Starbucks Reports Same-Store Sales Down 8%

Decrease Is Improvement Over Previous Quarter; Touts Strong Sales of Via Instant-Coffee Product

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CHICAGO ( -- Starbucks promised new marketing, expanded value offerings and more cost savings to dig itself out of a financial morass. The company reported second-quarter earnings down 77%, primarily due to restructuring charges, and same-store sales down 8%. While the year-over-year decline in traffic is significant, it's a slight improvement from last quarter's 9% same-store sales decrease, which was a 10% decrease in the U.S.

CEO Howard Schultz cautioned that it's too early to call the slight improvement a trend. "The global economy continues to be weak," he said, "and we're conservative in our view of any significant recovery in '09, particularly in light of rising unemployment, foreclosures and other key economic indicators."

The call wasn't entirely devoid of good news, however. Via, Starbucks' "superpremium" entry into the instant-coffee market, is ahead of expectations in all channels. Starbucks, as first reported by Ad Age, began testing the product in company stores in Seattle, Chicago and London last month. The test expanded to include Target, Costco and some Barnes & Noble stores in U.S. markets earlier this month and, later, Britain's EasyJet airline. Not only are the products selling, but repeat customers are trading up from packs of three to packs of 12.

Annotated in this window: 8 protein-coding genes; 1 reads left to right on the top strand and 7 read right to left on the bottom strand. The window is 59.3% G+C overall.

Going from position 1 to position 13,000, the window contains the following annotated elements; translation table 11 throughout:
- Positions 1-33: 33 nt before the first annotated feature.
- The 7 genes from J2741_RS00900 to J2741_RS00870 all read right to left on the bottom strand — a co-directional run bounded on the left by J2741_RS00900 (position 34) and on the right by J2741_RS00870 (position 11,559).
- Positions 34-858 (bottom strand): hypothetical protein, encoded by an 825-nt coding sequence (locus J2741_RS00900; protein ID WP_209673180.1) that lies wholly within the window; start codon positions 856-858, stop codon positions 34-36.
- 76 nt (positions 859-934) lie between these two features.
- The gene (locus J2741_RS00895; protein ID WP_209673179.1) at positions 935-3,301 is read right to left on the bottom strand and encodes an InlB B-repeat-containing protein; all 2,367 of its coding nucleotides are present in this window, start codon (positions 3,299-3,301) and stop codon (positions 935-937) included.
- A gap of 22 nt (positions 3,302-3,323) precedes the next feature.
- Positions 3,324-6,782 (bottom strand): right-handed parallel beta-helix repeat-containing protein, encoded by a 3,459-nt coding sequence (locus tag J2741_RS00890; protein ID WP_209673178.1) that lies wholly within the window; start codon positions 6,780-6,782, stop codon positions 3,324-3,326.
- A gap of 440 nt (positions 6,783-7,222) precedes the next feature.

"Via is, from everything that we can see in the visibility we have, which is only about eight weeks old, we have tapped into something that is very, very large, with a very big prize," Mr. Schultz said. Starbucks estimates that the global instant-coffee business is already worth $17 billion.

Mr. Schultz said Starbucks will be adding new Via flavors, or blends, in the next few months. He declined to disclose whether the Chicago market, which has benefited from a full marketing effort, including TV, outdoor and extensive sampling, has performed better than Seattle, which did not have ads. Via will launch nationally this fall.

More than coffee
Analysts peppered executives with questions about marketing and the company's value proposition. Mr. Schultz expounded on an upcoming campaign, first described during the company's annual investor conference, designed to remind consumers Starbucks is about more than coffee.

"We know that customers are looking for meaningful value, not just a lower price but quality and the values that come with it," Mr. Schultz said. "We have a great story to tell on this front, and in the coming days we're going to arm consumers and our partners with the facts about Starbucks coffee and our company." Mr. Schultz said the "long-term, multimillion-dollar campaign" will focus on Starbucks' quality, value and values, building over time.

"I want to stress the investment we're making is long-term," Mr. Schultz said. "And we're confident our voice and our message will break through with our current and future customers."

Starbucks will also add to its value offerings. The chain will launch an iced-coffee drink for less than $2 on May 8. This will be part of the chain's assault on the perception that its drinks cost $4. Starbucks recently introduced a number of "breakfast value pairings," meaning a sandwich, oatmeal or pastry with a drink, for $3.95. Following an extensive study, the company will also be readjusting its pricing, which will vary by product and by geographic location. As a result, prices on some items will go down, and prices on the chain's larger and "more complex" drinks are likely to go up.

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